Monday, January 22, 2018

H6G's EW subvariant - is here with the China Naval Aviation

PLA Navy deploys ‘new type of electronic warfare aircraft’

    Global Times
    Huang Panyue


The People's Liberation Army (PLA) Navy's South China Sea Fleet deployed a "new type of electronic warfare aircraft" in its recent combat maneuvers, a move to greatly enhance the navy's capabilities in modern warfare to safeguard the country's sea rights, said Chinese military experts.

The new aircraft is the H-6G bomber developed for 10 years with the Electronic Countermeasures (ECM) pods being equipped underneath its wings. It was the first time the bomber played "a supporting role in the electronic warfare," according to Military Time, a China Central Television CCTV military program on Saturday.

The modified H-6G fitted with ECM pods can engage in combat missions using electronic jamming, suppression, and anti-radiation, the program said.

"The main role of the electronic fighters is to obstruct the enemies' electronic jamming devices - for example, radar, to temporarily or permanently, if powerful enough, cover the surveillance devices and to hide our combat platforms' track," Song Zhongping, a military expert and TV commentator, told the Global Times.

Song added that "the H-6G electronic warfare aircraft boasts of high electronic jamming power and can cover relatively bigger combat areas such as the South China Sea and East China Sea."

China has developed advanced and standardized ECM pods to modify multiple types of fighter jets for such combat requirements, such as the J-15 type fighter jets. Using the ECM pods in fighters is the most efficient and effective way, Song noted.

China's JH-7 fighter bomber was also seen carrying such ECM pods in previous PLA Air Force military practices, according to CCTV.

China's PLA Navy deploys such EMC pods carrying aircraft together with its warships and other combat vessels for electronic combat missions and to enhance combat capabilities, Song said.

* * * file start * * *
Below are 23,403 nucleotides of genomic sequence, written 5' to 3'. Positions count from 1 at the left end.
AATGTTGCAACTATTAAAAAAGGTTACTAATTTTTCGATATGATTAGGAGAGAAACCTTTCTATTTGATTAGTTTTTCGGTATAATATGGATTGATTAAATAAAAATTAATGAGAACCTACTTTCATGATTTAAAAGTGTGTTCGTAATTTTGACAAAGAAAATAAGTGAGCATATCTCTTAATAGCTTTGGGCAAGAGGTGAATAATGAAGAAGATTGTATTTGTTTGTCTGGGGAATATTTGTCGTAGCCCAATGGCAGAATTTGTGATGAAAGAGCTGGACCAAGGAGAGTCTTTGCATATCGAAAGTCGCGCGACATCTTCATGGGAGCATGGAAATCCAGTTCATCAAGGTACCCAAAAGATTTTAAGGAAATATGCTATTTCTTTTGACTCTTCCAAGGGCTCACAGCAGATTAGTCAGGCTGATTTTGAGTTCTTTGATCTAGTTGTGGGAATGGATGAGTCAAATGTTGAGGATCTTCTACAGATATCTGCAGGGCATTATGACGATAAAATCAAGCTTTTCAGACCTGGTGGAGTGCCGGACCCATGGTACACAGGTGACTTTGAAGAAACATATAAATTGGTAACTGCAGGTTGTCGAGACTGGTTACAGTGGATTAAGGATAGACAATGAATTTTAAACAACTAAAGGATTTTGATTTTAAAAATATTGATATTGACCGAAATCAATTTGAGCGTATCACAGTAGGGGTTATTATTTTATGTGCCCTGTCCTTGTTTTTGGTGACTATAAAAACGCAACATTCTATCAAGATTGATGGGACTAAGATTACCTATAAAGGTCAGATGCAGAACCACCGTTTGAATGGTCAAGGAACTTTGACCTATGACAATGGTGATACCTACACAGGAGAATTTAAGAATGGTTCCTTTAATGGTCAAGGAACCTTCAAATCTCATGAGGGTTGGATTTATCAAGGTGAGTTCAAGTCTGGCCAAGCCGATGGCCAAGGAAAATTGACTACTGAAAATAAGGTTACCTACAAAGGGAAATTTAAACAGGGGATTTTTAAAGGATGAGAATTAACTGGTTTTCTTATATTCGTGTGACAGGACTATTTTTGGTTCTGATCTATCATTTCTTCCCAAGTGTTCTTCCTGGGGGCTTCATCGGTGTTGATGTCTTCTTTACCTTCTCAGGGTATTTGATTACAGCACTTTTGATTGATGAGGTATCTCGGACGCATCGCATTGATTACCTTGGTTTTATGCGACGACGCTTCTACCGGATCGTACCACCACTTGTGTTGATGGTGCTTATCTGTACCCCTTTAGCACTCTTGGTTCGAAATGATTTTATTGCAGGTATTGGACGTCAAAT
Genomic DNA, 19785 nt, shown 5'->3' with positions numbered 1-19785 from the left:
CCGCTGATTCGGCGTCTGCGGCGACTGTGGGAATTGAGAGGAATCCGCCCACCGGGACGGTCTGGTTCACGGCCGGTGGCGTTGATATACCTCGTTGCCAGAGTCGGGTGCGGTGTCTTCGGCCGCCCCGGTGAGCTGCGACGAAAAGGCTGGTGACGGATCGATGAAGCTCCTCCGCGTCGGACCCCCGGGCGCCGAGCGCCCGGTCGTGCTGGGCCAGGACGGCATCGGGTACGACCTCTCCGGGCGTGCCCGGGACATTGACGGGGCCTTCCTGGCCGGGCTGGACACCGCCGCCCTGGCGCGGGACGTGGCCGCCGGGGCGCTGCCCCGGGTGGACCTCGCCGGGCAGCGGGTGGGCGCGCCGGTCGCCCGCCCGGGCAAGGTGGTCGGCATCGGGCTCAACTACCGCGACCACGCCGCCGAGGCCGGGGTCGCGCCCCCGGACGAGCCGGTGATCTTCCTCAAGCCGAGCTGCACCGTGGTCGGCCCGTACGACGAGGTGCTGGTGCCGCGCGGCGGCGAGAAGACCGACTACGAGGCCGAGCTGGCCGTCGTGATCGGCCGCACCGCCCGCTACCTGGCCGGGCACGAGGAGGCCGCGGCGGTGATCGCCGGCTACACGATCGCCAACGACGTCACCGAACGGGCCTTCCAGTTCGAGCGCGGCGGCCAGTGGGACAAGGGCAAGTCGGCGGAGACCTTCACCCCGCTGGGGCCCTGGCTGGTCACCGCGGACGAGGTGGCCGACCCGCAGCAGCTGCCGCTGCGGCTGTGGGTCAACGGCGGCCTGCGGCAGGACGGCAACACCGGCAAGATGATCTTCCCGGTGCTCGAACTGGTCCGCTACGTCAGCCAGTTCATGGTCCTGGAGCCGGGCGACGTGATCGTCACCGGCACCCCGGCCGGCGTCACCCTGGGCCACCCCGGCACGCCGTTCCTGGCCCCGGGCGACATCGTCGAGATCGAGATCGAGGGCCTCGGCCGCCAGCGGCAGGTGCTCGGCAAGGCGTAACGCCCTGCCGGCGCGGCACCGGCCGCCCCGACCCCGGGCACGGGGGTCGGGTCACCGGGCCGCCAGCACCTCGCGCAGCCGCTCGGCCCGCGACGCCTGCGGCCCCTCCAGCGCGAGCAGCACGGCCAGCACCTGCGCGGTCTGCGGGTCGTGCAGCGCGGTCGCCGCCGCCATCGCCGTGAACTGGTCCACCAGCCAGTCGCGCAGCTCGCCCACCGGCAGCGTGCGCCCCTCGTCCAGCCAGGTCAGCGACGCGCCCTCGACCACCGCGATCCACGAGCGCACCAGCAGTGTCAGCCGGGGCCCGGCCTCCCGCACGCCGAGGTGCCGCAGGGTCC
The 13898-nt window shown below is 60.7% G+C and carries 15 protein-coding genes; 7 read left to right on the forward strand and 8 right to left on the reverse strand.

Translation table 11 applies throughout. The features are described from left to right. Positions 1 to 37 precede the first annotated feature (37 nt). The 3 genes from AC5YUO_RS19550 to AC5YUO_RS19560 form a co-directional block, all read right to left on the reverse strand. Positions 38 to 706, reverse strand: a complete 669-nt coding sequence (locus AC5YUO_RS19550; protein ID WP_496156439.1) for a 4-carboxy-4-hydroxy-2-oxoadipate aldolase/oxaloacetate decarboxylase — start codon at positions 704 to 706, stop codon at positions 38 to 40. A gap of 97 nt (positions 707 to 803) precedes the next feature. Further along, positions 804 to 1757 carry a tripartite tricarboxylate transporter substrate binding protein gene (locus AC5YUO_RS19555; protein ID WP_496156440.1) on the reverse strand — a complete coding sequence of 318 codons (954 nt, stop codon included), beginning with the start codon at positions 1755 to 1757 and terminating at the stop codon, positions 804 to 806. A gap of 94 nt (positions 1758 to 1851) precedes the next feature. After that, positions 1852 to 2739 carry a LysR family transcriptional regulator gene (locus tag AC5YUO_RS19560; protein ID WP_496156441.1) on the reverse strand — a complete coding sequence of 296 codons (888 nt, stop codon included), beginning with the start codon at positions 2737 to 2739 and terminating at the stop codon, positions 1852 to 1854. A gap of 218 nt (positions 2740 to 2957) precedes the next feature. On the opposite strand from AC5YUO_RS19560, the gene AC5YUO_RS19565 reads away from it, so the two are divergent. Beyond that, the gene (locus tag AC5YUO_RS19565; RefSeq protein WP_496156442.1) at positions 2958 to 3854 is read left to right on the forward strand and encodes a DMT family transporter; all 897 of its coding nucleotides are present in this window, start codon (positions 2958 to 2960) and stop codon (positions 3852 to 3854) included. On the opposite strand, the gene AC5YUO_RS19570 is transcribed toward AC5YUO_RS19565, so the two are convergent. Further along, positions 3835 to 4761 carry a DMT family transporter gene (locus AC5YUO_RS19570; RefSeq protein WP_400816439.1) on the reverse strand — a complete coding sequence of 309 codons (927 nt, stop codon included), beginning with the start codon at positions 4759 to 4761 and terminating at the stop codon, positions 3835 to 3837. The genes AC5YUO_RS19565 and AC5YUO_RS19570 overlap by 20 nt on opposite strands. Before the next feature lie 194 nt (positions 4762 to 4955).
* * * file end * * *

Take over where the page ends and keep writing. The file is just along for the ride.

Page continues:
PR photos of the day: PAP, China's other ground force.

It would be unwise to ignore such an important element in any China related war scenario, especally they are now part of the CMC just like their Army counterpart. 

From SCMP (here)

China brings People’s Armed Police under control of top military chiefs.  Paramilitary force will answer to body headed by President Xi Jinping

China will bring its paramilitary police force, the People’s Armed Police, under the direct control of the Central Military Commission, which controls the country’s armed forces, state media reported on Wednesday.

The 1.5 million-strong paramilitary police force previously came under a dual command structure of the CMC and the State Council, or cabinet, via the Ministry of Public Security. It serves as a backup for the military in times of war, and domestically has a role in putting down protests and counterterrorism – particularly in areas such as the restive far western Xinjiang region – as well as border defence and firefighting.

Thursday, December 14, 2017

Say goodbye to the 14 Armed Police Mobile Divisions 武警机动师

As part of the 19th CCP Party Congress deliverables, the CMC is downsizing fourteen Armed Police Mobile Divisions 武警机动师 to just four divisions.  The PAP is under the command of both the Ministry of Public Security (Civilian) and the Central Military Commission (Military).

After the downsizing is completed by end of 2018, the four reformed Mobile Divisions will lose all its supporting organizations, keeping only four training academies.   Its engineering school, political college, logistics support, Military Police units, Art-and-Entertainment troupes, hospitals and medical units, retirement homes, etc will be merged into  Ministry of Public Security HQ or decommissioned altogether.  (here)  Its existing "Corp Level Grade" will be changed to "Division Level Grade", making it much less powerful within the Chinese bureaucracy.

PAP mobile divisions are not your everyday "police with guns".  They were ex-PLA divisions partly transferred to the Ministry of Public Security in 1996 to be deployed regularly to civilian trouble spots within China on short notice.  Noticeable examples are the 2009 Xinjiang riot in which a total of 15,000 PAP reinforcements were deployed to that region.  They were deployed to Tibet during the 2008 Tibetan unrest. 

They were one of the first responders to natural distastes such as the 2008 earthquake.  As recent as July 2016, four mobile divisions (~35,000 troops) were deployed to fight the East China flood (here)

From "The Chinese Army Today: Tradition and Transformation for the 21st Century"
By Dennis J. Blasko, here is a list of 14 PAP mobile divisions and their former PLA division numbers:

The PAP mobile division HQ commands their own organic helicopter units, light artillery and IFV,  very much a paramilitary organization.  It will be interesting to learn more about their mandate of this smaller PAP organization when it becomes available.

Hey, the 90s called and they want their infantry fire support weapons back.  Joking aside,  PAP mobile divisions can still operate as light infantry today.  Not sure that will be the case after the downsizing -- they could be specializing into an anti-terror centric organization, becoming smaller and more capable of responding to home-grown attacks.  This will free up PLA's SpOps units to focus more on war-fighting.  Time will tell. 

 PAP with Civilian Police (GongAn)